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Speech to the International Symposium of Food Self-Sufficiency, Tokyo, Japan, August 1988


GATT, the General Agreement on Tariffs and Trade, was the first attempt by nation states to establish a ''code of conduct'' for regulating the activities of multinational trading enterprises. Its purpose was to establish specific rules for the companies engaged in importing and exporting, and to regulate government intervention in international trade. Founded in 1947, GATT was created to temper the chaos of unregulated world trade which existed before and after the First World War, chaos which contributed to the outbreak of World War II.

The original goal of GATT was to establish rules for world trade in order to increase its volume, an objective which would tend to decrease local food self-reliance in favor of increased global interdependence. However, a number of the negotiators who wrote the original GATT agreement, especially representati es from the U.S. Department of Agriculture (USDA), argued forcefully that the food security needs of each nation made the goal of unlimited expansion in world food trade not necessarily appropriate for agriculture. They were able to incorporate special provisions in the original GATT treaty to protect each member nation's domestic agricultural systems and food security.

Perhaps the most important of these special food security provisions was included in Article XI of the GATT treaty. This provision recognizes the right of each country to limit the quantity of imports of agricultural products. Without this authority to regulate imports, USDA negotiators argued, nations tending toward under-production would not be able to build up their own food producing capacity, while those nations who tend towards
over-production would be unable to balance supplies with demand. Without import controls, they argued, ''over-producing'' countries would build up ever larger surplus stocks, which would eventually have to be dumped onto world markets either as food aid or as heavily subsidized exports. The disastrous impacts of this food dumping, especially on food self-reliance in the Third World, has been documented for over a hundred years.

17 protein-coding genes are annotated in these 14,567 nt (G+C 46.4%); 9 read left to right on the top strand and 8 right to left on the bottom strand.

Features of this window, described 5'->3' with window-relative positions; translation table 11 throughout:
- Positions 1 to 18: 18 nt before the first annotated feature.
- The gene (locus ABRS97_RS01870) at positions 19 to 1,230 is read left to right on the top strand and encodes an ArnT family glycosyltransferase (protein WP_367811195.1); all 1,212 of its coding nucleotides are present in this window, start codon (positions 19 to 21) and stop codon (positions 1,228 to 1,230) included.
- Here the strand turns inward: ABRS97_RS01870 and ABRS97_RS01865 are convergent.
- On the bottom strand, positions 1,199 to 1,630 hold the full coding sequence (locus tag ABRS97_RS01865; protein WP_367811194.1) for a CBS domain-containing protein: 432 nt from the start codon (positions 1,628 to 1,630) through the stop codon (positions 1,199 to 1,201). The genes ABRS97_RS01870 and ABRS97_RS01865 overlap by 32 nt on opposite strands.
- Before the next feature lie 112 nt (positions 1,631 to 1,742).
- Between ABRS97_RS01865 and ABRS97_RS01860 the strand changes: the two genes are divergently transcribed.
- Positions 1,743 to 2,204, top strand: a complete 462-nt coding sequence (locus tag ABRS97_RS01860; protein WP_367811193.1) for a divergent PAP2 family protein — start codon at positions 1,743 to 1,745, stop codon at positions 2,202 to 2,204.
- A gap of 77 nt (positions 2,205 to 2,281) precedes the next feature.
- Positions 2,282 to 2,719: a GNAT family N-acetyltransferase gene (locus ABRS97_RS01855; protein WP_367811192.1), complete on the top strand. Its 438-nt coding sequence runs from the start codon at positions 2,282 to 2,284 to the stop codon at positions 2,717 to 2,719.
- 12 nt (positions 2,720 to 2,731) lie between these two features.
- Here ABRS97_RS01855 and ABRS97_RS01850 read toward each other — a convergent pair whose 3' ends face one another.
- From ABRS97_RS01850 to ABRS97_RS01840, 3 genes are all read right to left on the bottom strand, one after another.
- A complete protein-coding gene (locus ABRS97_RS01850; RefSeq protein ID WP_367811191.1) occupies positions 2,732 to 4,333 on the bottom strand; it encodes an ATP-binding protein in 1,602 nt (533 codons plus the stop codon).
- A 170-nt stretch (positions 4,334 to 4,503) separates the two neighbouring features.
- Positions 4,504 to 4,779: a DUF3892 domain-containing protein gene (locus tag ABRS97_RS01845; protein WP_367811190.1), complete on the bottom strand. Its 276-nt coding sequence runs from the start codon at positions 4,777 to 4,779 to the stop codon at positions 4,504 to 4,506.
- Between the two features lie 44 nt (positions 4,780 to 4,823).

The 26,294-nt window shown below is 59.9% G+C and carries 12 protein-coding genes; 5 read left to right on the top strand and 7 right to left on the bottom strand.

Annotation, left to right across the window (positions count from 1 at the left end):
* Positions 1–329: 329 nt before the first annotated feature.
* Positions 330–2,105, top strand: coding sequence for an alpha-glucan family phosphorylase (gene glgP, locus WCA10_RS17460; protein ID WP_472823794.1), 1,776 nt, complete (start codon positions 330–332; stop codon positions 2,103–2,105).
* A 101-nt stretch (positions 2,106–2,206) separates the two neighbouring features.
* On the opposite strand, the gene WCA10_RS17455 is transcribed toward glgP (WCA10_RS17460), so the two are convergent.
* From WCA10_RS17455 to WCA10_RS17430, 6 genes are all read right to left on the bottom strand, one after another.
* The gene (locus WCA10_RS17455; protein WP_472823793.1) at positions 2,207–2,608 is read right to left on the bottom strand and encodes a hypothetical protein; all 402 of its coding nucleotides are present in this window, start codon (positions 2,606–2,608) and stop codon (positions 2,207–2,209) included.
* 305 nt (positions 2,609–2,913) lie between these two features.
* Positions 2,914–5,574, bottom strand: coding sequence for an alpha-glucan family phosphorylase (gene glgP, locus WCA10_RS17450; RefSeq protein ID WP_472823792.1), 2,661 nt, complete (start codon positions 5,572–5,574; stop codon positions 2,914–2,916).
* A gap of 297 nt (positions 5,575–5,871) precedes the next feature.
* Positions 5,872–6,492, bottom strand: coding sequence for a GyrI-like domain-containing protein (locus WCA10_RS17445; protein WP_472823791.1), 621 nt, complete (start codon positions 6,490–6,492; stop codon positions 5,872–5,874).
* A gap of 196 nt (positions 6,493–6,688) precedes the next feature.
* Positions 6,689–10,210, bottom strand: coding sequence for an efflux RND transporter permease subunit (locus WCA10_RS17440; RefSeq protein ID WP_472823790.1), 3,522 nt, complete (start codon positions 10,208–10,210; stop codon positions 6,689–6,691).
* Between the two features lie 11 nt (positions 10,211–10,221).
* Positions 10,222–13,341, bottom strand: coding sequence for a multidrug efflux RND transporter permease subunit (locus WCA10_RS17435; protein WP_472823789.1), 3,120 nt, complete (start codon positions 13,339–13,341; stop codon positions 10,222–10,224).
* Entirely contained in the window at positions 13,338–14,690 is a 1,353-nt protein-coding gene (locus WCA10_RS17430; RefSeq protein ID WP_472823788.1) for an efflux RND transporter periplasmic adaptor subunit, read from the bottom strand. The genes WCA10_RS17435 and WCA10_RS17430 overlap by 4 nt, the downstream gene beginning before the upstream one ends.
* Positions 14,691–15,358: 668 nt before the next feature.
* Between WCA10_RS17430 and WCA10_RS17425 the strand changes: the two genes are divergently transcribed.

Unfortunately, those positive elements of Article XI have been far out-weighed by the negative elements of current GATT policies and practices.

First, the general operation of GATT, (as well as that of most other multilateral institutions such as the World Bank and the International Monetary Fund), has helped to create a highly monopolized world trading environment. For example, a dozen grain corporations now control over 90 percent of world grain trade, dangerously compromising the food self-reliance of all nations, both rich and poor.

Perhaps the most damaging GATT policy, however, has been participants' refusal to prohibit the exporting of agricultural products at prices below their cost of production, a predatory trading practice technically referred to as
''dumping.'' Although the dumping of manufactured goods is strictly prohibited under GATT, food exporting corporations are permitted to export grains, dairy products, and other food items at prices which are sometimes as low as half
the cost of production.

This dumping of surpluses onto world markets has been disastrous for all poor countries, especially those attempting to achieve food self-reliance.

Their farmers simply cannot compete in local markets flooded with heavily subsidized, food exports from the U.S., Europe, Canada, Australia or New Zealand. Unable to sell their crops for a reasonable price in local markets, these farmers cannot earn enough income to pay their bills. Those who cannot survive this kind of unfair competition eventually lose their land. Those who can survive often are unable to earn enough to reinvest to improve their long-term productivity. Some nations food production capacity has stagnated or declined through this process which the Washington Post has called "agricultural imperialism."


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